The Essence of Shelter

An exhibition and installation exploring the construction of primitive housing
Exhibition dates: Wednesday 11 to Saturday 28 October 2017

The University Gallery (+ Senta Taft Hendry Museum and surrounds)

Callaghan Campus

Your house is your castle, terracotta and corrugated iron keep your living room dry and brick and Gyprock keep out the cold. But what if there were no factories to encase you in luxury? No trucks to haul the bricks? Would you turn to loggers and bullocks to cut and mill timber for a bushman’s slab hut? Would you ask an elder how their people made themselves a home? Or what if you had only a pair of hands and a hatchet?

In most parts of Australia, the landscape generally offers the means for human construction of a basic shelter. The earth and the bush provide a rich palette of materials and plenty of room for innovation. The Hunter Valley offers its own robust typology supported by blackbutt, grass and bark. In this exhibition, five students studying architecture explore techniques for primitive housing construction using materials readily available in the Australian bush.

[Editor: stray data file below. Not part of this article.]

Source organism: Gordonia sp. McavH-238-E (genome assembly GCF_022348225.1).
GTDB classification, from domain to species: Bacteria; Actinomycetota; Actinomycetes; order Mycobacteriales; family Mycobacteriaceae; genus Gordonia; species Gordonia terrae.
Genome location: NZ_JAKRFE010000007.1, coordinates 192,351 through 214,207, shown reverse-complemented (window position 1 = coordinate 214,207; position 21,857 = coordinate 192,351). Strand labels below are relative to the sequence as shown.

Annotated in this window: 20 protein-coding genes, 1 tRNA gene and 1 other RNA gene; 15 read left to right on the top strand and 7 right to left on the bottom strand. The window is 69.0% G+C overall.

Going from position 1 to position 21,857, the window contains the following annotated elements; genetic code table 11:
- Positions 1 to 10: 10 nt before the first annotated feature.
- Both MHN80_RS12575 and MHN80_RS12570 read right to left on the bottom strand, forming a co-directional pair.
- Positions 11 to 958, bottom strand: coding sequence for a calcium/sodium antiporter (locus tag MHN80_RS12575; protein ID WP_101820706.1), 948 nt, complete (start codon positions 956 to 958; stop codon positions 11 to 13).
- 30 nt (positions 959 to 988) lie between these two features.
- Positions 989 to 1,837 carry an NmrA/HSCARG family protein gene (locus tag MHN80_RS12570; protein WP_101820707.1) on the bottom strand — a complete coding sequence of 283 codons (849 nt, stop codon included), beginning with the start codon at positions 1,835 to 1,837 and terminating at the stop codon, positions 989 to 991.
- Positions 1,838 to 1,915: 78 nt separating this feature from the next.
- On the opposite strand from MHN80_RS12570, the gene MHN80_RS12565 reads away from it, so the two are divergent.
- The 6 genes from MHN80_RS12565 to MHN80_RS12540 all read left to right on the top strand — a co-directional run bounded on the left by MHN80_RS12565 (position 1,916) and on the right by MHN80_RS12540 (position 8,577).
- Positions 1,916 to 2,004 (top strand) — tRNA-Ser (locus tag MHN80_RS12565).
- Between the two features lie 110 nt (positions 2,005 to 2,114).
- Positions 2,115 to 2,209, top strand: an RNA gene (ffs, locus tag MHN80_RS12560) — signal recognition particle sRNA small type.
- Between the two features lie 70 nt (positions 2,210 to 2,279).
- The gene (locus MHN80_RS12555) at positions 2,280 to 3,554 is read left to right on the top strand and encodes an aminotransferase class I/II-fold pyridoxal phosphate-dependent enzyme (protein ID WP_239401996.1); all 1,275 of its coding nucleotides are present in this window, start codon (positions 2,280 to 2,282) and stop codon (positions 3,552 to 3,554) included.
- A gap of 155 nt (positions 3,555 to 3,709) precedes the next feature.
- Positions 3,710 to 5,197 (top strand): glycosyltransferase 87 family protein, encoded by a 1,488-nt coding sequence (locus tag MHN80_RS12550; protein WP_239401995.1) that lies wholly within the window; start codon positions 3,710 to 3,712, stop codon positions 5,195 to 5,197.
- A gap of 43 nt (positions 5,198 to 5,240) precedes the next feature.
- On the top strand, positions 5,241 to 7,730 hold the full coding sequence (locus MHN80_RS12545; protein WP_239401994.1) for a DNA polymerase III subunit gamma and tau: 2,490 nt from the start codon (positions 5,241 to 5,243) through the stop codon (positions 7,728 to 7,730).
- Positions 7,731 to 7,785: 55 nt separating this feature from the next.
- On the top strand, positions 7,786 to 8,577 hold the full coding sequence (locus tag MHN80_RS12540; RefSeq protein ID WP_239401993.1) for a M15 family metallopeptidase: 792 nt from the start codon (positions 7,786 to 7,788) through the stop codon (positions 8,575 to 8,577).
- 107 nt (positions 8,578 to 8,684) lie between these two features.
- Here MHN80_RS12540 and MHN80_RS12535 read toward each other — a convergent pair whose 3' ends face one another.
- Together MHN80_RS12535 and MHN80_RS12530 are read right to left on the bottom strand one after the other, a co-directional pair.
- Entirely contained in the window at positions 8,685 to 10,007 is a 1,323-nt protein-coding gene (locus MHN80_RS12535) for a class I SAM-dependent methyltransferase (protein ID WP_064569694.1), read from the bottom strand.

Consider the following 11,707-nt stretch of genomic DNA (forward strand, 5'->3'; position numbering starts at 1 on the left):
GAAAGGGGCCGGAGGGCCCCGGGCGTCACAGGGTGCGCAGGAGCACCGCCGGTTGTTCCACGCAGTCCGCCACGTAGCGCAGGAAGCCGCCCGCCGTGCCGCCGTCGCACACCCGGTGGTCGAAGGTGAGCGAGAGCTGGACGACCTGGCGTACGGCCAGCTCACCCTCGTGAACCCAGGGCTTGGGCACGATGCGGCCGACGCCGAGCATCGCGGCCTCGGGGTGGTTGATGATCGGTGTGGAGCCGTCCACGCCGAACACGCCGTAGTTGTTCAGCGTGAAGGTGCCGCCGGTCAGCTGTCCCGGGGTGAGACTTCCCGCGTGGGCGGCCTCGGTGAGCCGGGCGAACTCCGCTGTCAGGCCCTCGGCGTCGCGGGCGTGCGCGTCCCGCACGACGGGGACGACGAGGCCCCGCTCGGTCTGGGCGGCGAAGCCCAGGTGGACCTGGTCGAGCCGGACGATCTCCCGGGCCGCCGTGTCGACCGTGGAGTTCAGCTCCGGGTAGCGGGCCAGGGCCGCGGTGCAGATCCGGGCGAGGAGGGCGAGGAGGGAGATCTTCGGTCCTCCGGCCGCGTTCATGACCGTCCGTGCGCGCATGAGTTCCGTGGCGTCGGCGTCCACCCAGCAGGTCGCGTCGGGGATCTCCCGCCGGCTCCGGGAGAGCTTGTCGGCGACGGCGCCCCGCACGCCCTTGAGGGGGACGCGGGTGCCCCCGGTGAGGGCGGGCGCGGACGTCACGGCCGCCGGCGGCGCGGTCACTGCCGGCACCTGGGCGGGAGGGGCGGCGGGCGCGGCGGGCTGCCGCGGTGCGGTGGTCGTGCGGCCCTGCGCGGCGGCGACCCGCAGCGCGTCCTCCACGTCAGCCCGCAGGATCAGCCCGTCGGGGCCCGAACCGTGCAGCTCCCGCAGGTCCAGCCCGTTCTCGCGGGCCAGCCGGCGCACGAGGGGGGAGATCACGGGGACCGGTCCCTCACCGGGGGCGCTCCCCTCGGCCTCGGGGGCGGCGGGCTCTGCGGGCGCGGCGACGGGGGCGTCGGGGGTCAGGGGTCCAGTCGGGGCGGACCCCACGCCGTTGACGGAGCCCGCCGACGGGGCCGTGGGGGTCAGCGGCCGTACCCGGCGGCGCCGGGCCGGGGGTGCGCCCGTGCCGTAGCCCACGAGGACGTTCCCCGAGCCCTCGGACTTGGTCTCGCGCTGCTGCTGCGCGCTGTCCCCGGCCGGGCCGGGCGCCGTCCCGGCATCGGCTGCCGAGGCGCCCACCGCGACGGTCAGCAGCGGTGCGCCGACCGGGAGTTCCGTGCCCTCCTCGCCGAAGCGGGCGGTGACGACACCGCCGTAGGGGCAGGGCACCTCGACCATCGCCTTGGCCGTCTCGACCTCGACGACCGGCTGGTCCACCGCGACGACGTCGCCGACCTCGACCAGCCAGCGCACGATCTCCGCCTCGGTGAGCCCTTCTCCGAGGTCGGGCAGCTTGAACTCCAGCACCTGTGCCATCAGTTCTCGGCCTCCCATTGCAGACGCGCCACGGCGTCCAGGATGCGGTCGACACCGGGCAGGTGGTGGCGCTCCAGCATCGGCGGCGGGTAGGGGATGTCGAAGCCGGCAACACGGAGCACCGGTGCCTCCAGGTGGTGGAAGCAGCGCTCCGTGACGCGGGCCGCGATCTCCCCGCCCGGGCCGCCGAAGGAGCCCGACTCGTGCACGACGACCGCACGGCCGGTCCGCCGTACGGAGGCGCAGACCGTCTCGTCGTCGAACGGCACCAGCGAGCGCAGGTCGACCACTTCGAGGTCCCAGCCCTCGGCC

With the guidance of local researchers, each student was handed a hatchet. After a few days in the Northern Hunter Valley bush, a series of shelter prototypes were built in response to a challenging design brief: construct a shelter that would last a year and support a group of five people living under primitive conditions.

IMAGE: Chief’s Hut, 2017. Photo credit: Mathew Halen